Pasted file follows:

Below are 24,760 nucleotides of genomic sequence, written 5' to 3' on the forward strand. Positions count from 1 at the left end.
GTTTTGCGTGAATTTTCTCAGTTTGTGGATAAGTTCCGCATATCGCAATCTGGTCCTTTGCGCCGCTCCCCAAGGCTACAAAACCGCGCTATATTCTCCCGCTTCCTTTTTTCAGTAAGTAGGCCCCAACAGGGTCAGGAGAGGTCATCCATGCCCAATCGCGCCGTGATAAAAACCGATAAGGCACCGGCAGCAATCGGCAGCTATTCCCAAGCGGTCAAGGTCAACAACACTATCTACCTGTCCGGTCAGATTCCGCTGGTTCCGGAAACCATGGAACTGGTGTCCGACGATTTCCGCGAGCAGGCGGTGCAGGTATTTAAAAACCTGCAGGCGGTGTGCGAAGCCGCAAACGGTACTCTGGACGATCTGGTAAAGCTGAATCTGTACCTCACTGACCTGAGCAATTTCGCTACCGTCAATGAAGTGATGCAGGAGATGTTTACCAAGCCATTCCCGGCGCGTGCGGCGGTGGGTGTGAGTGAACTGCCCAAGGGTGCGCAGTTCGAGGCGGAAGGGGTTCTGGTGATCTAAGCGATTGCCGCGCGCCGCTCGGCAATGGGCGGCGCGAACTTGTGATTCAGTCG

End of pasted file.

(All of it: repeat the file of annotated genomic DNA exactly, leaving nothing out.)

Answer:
Below are 24,760 nucleotides of genomic sequence, written 5' to 3' on the forward strand. Positions count from 1 at the left end.
GTTTTGCGTGAATTTTCTCAGTTTGTGGATAAGTTCCGCATATCGCAATCTGGTCCTTTGCGCCGCTCCCCAAGGCTACAAAACCGCGCTATATTCTCCCGCTTCCTTTTTTCAGTAAGTAGGCCCCAACAGGGTCAGGAGAGGTCATCCATGCCCAATCGCGCCGTGATAAAAACCGATAAGGCACCGGCAGCAATCGGCAGCTATTCCCAAGCGGTCAAGGTCAACAACACTATCTACCTGTCCGGTCAGATTCCGCTGGTTCCGGAAACCATGGAACTGGTGTCCGACGATTTCCGCGAGCAGGCGGTGCAGGTATTTAAAAACCTGCAGGCGGTGTGCGAAGCCGCAAACGGTACTCTGGACGATCTGGTAAAGCTGAATCTGTACCTCACTGACCTGAGCAATTTCGCTACCGTCAATGAAGTGATGCAGGAGATGTTTACCAAGCCATTCCCGGCGCGTGCGGCGGTGGGTGTGAGTGAACTGCCCAAGGGTGCGCAGTTCGAGGCGGAAGGGGTTCTGGTGATCTAAGCGATTGCCGCGCGCCGCTCGGCAATGGGCGGCGCGAACTTGTGATTCAGTCG